Aging interest group and the National Institute on Aging.
The WHI study was launched because HRT was being prescribed for millions of
older women, not for the symptoms of menopause, but to prevent the diseases of
aging, Stefanick says. The off-label prescribing was based on observational
studies that had suggested HRT could reduce the risk of cardiovascular heart
disease and other disorders.
The trial tested Prempro instead of other types of hormone replacement because,
she says, the drug - a complex ****tail of conjugated horse estrogens
(Premarin) and the progestin medroxyprogesterone acetate - was far and away the
most widely prescribed HRT.
But the observational studies that generated belief in the healing power of
hormones usually involved conjugated equine estrogens only, not in combination
with progestins, adds Stefanik. A WHI study of estrogen-only HRT is continuing.
It is being conducted in women without uteruses because it is believed that
unopposed estrogen increases the risk of endometrial cancer.
Much of the discussion at the non-debate focused on study group demography.
Naftolin points out that the WHI subjects' average age was 63, and the average
time since menopause was 12 years. Subjects in the observational studies were
usually much younger and healthier. They had also begun HRT earlier, whilst
relatively few of the WHI subjects had been on HRT when they entered the study.
Stefanick notes that 75% of the ill effects in the WHI Prempro groups occurred
in women in their 70s and 80s. About a third of the WHI subjects were in their
50s, although there is no evidence that women in their 50s are affected less
than women in their 70s, she says.
The effect of various regimens of hormone replacement therapy on mammographic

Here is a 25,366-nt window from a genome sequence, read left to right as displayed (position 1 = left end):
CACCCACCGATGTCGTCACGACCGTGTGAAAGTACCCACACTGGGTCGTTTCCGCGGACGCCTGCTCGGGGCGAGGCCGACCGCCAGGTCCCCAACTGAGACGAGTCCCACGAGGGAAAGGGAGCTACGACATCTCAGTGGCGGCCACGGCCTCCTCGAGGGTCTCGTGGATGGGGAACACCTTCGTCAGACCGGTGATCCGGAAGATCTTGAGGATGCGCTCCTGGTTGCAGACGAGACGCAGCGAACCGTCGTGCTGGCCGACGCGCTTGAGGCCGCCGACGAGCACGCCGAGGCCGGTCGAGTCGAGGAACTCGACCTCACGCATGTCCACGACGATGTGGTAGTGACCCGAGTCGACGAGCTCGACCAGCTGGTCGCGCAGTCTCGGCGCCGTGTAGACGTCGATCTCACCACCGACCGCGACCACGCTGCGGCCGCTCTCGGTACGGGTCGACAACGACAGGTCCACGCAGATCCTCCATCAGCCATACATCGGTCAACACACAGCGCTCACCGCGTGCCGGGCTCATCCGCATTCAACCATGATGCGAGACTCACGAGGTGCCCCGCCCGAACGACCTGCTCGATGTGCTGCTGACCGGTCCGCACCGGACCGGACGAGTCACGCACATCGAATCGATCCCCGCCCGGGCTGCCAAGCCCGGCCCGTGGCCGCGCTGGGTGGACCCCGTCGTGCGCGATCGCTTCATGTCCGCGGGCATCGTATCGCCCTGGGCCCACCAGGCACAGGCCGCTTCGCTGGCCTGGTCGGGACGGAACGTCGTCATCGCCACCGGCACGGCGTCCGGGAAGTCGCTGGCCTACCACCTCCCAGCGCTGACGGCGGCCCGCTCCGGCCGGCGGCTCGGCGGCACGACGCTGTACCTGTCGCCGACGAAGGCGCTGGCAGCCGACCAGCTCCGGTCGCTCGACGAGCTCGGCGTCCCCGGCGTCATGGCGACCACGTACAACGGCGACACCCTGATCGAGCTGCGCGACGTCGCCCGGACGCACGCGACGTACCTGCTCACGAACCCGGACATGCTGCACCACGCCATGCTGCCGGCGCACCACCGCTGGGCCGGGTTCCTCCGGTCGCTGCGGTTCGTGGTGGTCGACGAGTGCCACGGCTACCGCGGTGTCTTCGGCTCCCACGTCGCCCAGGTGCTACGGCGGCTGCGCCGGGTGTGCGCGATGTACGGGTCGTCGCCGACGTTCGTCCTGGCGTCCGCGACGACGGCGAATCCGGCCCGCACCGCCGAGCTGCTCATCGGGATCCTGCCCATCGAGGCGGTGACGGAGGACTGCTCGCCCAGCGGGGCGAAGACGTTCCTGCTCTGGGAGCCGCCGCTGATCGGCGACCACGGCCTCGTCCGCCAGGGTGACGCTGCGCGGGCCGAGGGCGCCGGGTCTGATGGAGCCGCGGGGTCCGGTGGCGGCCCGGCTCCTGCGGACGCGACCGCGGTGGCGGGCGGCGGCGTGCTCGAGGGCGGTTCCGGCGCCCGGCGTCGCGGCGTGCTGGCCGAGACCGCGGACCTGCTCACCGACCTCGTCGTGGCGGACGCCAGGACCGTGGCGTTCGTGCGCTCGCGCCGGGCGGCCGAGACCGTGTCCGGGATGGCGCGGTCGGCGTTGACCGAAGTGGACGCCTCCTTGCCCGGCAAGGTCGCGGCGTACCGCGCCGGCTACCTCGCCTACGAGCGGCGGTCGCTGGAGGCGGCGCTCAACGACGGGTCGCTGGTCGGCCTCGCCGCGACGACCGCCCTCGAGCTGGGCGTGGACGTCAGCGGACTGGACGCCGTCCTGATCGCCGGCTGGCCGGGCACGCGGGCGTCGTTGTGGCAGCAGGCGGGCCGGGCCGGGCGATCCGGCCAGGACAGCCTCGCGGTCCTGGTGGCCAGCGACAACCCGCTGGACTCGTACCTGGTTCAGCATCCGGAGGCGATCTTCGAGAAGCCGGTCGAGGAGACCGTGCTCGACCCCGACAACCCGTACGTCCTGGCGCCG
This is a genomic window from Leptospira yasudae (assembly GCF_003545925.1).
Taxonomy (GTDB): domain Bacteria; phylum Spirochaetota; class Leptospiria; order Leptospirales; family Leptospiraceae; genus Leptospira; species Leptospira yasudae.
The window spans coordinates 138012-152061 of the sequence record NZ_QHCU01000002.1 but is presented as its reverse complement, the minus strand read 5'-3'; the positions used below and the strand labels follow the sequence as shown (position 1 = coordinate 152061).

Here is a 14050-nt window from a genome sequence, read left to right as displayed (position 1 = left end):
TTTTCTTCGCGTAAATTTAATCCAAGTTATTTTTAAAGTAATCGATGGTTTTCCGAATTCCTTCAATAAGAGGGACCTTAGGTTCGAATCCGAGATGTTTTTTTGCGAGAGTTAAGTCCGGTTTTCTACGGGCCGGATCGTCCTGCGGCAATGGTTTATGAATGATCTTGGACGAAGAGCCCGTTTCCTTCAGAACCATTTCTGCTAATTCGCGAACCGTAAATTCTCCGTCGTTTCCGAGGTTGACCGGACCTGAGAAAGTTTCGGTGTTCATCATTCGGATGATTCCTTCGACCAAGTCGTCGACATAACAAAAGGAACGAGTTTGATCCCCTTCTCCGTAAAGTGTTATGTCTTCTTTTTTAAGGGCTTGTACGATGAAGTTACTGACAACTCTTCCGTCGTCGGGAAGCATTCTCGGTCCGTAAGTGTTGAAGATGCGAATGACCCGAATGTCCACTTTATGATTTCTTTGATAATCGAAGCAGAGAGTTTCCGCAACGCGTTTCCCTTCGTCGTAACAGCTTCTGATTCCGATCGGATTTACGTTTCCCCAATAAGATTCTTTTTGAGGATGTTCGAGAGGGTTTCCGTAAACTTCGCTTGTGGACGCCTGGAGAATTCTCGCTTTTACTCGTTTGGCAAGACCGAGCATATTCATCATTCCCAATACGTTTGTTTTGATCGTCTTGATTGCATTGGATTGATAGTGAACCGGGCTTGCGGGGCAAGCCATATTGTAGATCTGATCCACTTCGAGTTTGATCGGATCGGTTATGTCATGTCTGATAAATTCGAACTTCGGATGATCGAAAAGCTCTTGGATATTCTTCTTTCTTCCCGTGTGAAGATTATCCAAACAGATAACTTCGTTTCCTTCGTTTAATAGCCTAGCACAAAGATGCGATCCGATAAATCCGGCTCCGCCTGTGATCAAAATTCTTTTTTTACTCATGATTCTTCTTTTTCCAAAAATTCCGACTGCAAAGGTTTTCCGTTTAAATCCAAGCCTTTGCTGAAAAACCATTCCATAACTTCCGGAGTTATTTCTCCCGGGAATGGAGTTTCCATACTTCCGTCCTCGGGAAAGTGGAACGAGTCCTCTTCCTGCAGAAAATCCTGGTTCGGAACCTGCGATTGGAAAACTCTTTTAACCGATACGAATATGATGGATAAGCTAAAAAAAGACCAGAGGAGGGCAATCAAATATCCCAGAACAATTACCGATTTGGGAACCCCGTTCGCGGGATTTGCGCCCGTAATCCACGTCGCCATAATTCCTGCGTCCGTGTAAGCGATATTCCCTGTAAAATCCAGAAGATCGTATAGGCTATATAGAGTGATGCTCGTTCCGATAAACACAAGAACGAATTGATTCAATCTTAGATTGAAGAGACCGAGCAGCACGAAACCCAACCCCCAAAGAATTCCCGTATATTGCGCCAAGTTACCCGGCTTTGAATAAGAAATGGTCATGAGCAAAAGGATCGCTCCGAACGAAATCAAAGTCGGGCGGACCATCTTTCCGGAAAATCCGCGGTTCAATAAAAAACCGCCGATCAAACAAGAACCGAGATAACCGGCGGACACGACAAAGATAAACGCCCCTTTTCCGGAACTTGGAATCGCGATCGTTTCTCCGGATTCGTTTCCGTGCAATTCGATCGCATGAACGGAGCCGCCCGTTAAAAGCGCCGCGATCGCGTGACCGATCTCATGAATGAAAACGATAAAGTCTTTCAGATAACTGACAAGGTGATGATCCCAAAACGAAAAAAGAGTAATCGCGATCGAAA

G Christodoulakos and I Lambrinoudaki
Maturitas, 2003, 45:2:109 - 118
Estrogen alone or combined with medroxyprogesterone but not raloxifene reduce
myocardial infarct size
[European Journal of Pharmacology]
E Sbarouni and E Iliodromitis
European Journal of Pharmacology, 2003, 467:1-3:163-168
Comparison of hormonal activity (estrogen, androgen and progestin) of
standardized plant extracts for large scale use in hormone replacement therapy
[The Journal of Steroid Biochemistry and Molecular Biology]
V Beck and E Unterrieder
The Journal of Steroid Biochemistry and Molecular Biology, 2003, 84:2-3:259-268
Does hormone replacement protect the brain?
Investigators: Phyllis Wise and Robert Gibbs
19 May 2003
by Tabitha M. Powledge
Does hormone replacement protect the brain? Never mind the equivocal results of
clinical trial data, animal researchers say yes, definitely.
The conclusions of recent clinical trials may be confusing and controversial,
but Phyllis Wise and her colleagues consistently report that very low levels of
estrogen replacement reduce injury from stroke in animals.
In studies at the University of Kentucky in Lexington and the University of
California at Davis, the researchers have shown that 17ß-estradiol - the
estrogen produced in the human ovary - protects animal brains by changing the
expression of several genes, thereby altering the level of neurogenesis.
There is agreement from Robert Gibbs, a reproductive physiologist at the